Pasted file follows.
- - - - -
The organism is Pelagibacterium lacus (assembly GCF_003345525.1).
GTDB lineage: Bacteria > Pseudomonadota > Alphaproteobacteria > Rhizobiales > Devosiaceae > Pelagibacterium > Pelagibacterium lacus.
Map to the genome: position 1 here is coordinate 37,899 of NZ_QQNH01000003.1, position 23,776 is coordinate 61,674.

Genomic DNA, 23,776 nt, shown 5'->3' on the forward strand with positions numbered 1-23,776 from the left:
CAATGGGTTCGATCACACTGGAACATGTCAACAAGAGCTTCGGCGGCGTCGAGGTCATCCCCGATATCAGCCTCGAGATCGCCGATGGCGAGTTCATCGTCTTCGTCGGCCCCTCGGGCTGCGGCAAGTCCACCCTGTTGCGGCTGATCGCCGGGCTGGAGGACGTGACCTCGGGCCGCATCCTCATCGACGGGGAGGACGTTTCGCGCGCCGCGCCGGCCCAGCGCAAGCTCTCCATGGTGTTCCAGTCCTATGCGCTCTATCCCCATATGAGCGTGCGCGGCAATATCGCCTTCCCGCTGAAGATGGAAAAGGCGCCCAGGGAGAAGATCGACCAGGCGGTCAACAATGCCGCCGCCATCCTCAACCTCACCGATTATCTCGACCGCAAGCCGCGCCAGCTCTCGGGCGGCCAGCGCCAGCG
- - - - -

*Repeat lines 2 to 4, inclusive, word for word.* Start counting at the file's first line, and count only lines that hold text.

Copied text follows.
GTDB lineage: Bacteria > Pseudomonadota > Alphaproteobacteria > Rhizobiales > Devosiaceae > Pelagibacterium > Pelagibacterium lacus.
Map to the genome: position 1 here is coordinate 37,899 of NZ_QQNH01000003.1, position 23,776 is coordinate 61,674.

Genomic DNA, 23,776 nt, shown 5'->3' on the forward strand with positions numbered 1-23,776 from the left: